AMST 302
American Utopias (Junior Seminar in AMST)
Last Offered Fall 2007
Division II
This course is not offered in the current catalog or this is a previous listing for a current course.

Class Details

“The world is now too dangerous for anything less than Utopia,” wrote Buckminster Fuller in the wake of WWII. Since the nation’s founding Americans have aspired toward a “promised land” or “good life” just beyond the reach of the real world. This junior seminar will focus on utopian thinking, social practices and expressive arts. Reading in the fields of religion, literature, art, urban planning, music, education, film and sociology, we will consider the needs that give rise to utopian visions and the strategies people have used to realize these imagined worlds. How may we account for the failures and successes of such experiments? Among other topics, we will look at the nation-long history of millenarianism, culminating in Tim LaHaye’s Left Behind novels, best-selling Christian literature of the rapture and apocalypse. The class will take trips to sites of historical utopian communities and contemporary intentional communities. Authors include Marx, Ann Lee, Thoreau, Wells-Barnett, Bellamy, Gilman, Garvey, Fuller, Samuel Delaney, David Harvey and TourĂ©.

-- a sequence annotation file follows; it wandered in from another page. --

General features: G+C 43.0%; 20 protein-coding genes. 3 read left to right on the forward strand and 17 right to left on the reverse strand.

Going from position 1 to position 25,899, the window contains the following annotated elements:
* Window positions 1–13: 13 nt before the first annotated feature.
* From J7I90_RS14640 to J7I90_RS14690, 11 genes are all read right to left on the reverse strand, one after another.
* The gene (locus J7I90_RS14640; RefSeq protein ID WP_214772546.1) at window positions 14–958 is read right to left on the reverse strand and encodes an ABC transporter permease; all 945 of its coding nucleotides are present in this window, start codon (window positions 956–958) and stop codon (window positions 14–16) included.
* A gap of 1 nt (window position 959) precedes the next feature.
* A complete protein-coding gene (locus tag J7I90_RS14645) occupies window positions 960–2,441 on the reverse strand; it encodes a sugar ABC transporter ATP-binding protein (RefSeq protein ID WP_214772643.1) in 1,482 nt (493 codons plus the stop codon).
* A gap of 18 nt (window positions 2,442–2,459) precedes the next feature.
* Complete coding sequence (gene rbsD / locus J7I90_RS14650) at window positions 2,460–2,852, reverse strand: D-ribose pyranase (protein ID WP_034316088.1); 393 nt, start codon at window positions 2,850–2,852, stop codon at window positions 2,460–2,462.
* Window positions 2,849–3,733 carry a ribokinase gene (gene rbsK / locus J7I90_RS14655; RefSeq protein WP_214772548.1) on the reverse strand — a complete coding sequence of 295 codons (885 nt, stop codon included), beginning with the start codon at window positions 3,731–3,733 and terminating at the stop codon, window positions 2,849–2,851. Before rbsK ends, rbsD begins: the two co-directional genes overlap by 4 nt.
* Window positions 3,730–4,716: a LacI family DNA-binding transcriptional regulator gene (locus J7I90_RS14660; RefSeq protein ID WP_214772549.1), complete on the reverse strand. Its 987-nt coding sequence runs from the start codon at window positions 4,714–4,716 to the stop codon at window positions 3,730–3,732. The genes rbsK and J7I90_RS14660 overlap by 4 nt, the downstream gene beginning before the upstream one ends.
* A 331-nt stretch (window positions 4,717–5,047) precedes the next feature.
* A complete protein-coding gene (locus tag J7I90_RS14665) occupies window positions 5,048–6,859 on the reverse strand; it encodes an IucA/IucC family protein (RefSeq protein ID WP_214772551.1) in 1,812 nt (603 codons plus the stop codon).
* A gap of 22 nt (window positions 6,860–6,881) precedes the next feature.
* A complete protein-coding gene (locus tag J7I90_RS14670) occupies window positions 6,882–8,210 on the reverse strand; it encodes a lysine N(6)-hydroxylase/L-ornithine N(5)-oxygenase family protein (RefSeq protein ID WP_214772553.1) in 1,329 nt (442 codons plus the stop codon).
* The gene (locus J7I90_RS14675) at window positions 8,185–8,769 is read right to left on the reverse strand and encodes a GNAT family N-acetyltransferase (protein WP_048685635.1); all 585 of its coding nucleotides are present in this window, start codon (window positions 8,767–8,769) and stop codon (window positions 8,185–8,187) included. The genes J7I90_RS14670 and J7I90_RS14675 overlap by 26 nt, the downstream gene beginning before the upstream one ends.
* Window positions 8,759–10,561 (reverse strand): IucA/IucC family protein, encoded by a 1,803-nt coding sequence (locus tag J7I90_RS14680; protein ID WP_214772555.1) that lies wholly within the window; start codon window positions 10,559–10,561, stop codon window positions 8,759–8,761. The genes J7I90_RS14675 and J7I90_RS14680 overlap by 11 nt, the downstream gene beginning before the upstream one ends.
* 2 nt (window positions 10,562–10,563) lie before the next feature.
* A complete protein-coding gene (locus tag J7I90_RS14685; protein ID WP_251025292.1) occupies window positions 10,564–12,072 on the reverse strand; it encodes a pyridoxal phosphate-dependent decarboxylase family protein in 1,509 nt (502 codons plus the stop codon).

The Class: Format: seminar
Grading: yes pass/fail option, yes fifth course option
Requirements/Evaluation: evaluation will be based up class participation and written assignments (including two 5-page papers and one 10- to 12-page final essay)
Prerequisites: American Studies 201
Enrollment Preferences: enrollment limited to junior American Studies majors and to those American Studies majors will be or have been away during their junior year
Distributions: Division II

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